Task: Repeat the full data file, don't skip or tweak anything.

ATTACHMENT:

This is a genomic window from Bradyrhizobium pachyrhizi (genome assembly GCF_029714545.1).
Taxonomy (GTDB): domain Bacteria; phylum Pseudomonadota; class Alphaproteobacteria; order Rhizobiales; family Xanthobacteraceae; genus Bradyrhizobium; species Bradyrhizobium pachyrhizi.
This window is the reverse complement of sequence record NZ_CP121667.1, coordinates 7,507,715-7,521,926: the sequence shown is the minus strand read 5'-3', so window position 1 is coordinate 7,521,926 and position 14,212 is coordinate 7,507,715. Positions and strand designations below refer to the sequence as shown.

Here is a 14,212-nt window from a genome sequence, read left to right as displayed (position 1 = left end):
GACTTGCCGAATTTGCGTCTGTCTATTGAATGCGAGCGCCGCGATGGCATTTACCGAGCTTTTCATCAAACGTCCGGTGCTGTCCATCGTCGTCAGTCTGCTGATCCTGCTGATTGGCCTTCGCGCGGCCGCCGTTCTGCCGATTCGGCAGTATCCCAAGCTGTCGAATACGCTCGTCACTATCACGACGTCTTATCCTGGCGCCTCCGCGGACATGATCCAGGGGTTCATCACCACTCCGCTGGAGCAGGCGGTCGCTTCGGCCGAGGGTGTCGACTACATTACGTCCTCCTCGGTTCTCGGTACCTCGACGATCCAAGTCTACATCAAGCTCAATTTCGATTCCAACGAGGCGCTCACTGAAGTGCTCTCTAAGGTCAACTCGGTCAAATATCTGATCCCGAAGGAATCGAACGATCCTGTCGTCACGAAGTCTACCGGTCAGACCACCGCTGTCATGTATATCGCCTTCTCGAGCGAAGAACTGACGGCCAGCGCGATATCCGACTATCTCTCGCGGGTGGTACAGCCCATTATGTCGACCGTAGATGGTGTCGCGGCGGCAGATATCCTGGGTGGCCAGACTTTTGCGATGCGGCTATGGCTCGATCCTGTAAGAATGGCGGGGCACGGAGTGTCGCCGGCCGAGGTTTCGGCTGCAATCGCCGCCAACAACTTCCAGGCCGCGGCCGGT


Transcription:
This is a genomic window from Bradyrhizobium pachyrhizi (genome assembly GCF_029714545.1).
Taxonomy (GTDB): domain Bacteria; phylum Pseudomonadota; class Alphaproteobacteria; order Rhizobiales; family Xanthobacteraceae; genus Bradyrhizobium; species Bradyrhizobium pachyrhizi.
This window is the reverse complement of sequence record NZ_CP121667.1, coordinates 7,507,715-7,521,926: the sequence shown is the minus strand read 5'-3', so window position 1 is coordinate 7,521,926 and position 14,212 is coordinate 7,507,715. Positions and strand designations below refer to the sequence as shown.

Here is a 14,212-nt window from a genome sequence, read left to right as displayed (position 1 = left end):
GACTTGCCGAATTTGCGTCTGTCTATTGAATGCGAGCGCCGCGATGGCATTTACCGAGCTTTTCATCAAACGTCCGGTGCTGTCCATCGTCGTCAGTCTGCTGATCCTGCTGATTGGCCTTCGCGCGGCCGCCGTTCTGCCGATTCGGCAGTATCCCAAGCTGTCGAATACGCTCGTCACTATCACGACGTCTTATCCTGGCGCCTCCGCGGACATGATCCAGGGGTTCATCACCACTCCGCTGGAGCAGGCGGTCGCTTCGGCCGAGGGTGTCGACTACATTACGTCCTCCTCGGTTCTCGGTACCTCGACGATCCAAGTCTACATCAAGCTCAATTTCGATTCCAACGAGGCGCTCACTGAAGTGCTCTCTAAGGTCAACTCGGTCAAATATCTGATCCCGAAGGAATCGAACGATCCTGTCGTCACGAAGTCTACCGGTCAGACCACCGCTGTCATGTATATCGCCTTCTCGAGCGAAGAACTGACGGCCAGCGCGATATCCGACTATCTCTCGCGGGTGGTACAGCCCATTATGTCGACCGTAGATGGTGTCGCGGCGGCAGATATCCTGGGTGGCCAGACTTTTGCGATGCGGCTATGGCTCGATCCTGTAAGAATGGCGGGGCACGGAGTGTCGCCGGCCGAGGTTTCGGCTGCAATCGCCGCCAACAACTTCCAGGCCGCGGCCGGT